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Social networking and the workplace evolution


With new research suggesting social networking principles can be even more useful in a professional environment, we ask, can 91% of learning professionals be wrong?

We had suspected it for some time, that the shift taking place in how people read and share news, information and content through social networking is having a serious impact on the workplace – and on professional learning in particular. Today, research is putting flesh on the bones of intuitive suspicion. 
In a recent survey, conducted among a sample of 3,000 learning professionals at Europe's leading technology conference, it emerged that people are beginning to acknowledge the increasing importance of social networking tools in empowering workers to find, create and share business knowledge and believe it can make a serious contribution to their organisation's knowledge base.
The 'Skillsoft Social Networking at Work Survey', which was fielded in January 2010, sought to test the hypothesis that if workers are sufficiently familiar with social networking in their personal lives, they would be happy to extend those principals to their professional working environment, for the benefit of their employers, their industry and themselves. The resulting survey provided a brief but clear snapshot of consumer perceptions that supported this theory. An overwhelming 91% believed that social networking principles can be even more useful in a professional environment that a personal one. Moreover, 80% already use social networking tools in their personal lives; 81% used Facebook, LinkedIn had 50% support and Twitter was used by 40%.

Less social: More commercial

This is all reflected in the exponential growth of social media. Facebook, though only six years old, is the world's most popular social site and grew by 105% last year, whilst the micro-blogging newcomer, Twitter, grew by more than 900% in 2009. All of a sudden, social networking has become less social and a lot more commercial.
This social networking explosion has brought about unprecedented collaboration across many fields and is resulting in mass empowerment of individuals; in few places is it more developed than in the world's largest economy. In the USA, patients and carers are empowering themselves in record numbers in relation to their health. Over 80 million of them use social media for health issues, whether creating or contributing to health blogs, message boards or chat rooms, they are creating virtual health communities. The result is that in 2009, the internet surpassed physicians as the USA's principle health resource for the first time.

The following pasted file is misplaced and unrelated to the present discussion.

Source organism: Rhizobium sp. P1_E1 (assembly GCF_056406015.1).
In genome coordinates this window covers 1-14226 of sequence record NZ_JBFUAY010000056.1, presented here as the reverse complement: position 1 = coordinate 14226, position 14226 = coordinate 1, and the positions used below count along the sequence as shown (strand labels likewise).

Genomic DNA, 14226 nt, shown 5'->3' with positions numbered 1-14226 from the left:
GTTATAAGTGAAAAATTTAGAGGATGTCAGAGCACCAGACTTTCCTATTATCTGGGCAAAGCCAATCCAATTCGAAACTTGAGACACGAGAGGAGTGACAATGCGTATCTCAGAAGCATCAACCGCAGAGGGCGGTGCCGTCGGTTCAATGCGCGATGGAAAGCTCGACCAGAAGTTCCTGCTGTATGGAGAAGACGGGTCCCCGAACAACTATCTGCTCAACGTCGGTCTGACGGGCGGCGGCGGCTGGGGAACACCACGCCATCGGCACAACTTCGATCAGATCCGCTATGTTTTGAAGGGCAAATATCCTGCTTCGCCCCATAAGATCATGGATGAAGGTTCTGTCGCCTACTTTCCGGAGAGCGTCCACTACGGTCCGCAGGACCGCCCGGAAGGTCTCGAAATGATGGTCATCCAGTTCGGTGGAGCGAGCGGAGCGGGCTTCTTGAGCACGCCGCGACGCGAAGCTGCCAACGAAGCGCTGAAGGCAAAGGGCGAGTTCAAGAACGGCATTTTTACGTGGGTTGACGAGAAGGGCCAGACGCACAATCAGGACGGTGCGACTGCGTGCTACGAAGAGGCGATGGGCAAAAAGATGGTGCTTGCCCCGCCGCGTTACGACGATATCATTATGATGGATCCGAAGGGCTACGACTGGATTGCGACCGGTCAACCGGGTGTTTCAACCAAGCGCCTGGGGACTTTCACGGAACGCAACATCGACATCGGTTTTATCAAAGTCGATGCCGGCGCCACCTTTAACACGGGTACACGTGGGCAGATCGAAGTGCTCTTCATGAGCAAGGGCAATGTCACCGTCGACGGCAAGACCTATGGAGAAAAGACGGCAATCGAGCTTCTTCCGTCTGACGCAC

Under the radar

Over the last two or three years, most large companies – and many smaller ones – have developed their own social media policies aimed at leveraging social networking principles to drive business. To begin with, many were aimed at regulating the amount of time employees spent on Facebook instead of doing their jobs. Meanwhile, when no-one was looking, social media began to transform the world of work. Social networking is here to stay and employees are using it in ways you may not know about, there are probably many social media projects going on within large organisations that are simply under the IT radar. But it's important to feed them and learn from them rather than stifle them.
Today, participation is 'king' and many forward-thinking organisations are adding social media capabilities to their existing intranet applications to get people involved. Skillsoft's social networking research showed that 84% of learning professionals were employed by firms that are already using elearning at work, which suggests that the concept of collaborative learning is well entrenched in the majority of large workplaces. It becomes a case of fusing the elements.
Collaboration is the key to releasing the new people power. With half of all internet users around the world using social networking, people are now getting – and trusting – information from their peer group – including colleagues and associates – much more freely than from distant 'expert'’ as they did in the past. This is why collaborative learning is fast becoming part of our corporate learning future.

Elearning plus

Whilst elearning continues to provide a remarkably effective, low-cost and fast means of delivering staff learning, the bolt-on of collaboration – through the creation and exchange of user-generated content – is where the real magic can happen. By adding a collaborative module, as part of an organisation's staff learning resources, it's possible to extend the value of trusted expert information by surrounding it with the knowledge and expertise of its employees. Unlike standalone social networking applications that can lack business focus, a tailored collaborative module – like Skillsoft's InGenius – can build on existing elearning content to foster serious contributions to the corporate knowledge base.
Building a social-networking style user community in the workplace can effectively connect thousands of employees via a forum where they can talk and support one another, solve problems, share ideas, archive solutions and build a whole interconnected culture, ultimately for the corporate good. Given the speed of growth in social media, and the fact that it's probably happening already in a company near you, wouldn't you like to know more about it?

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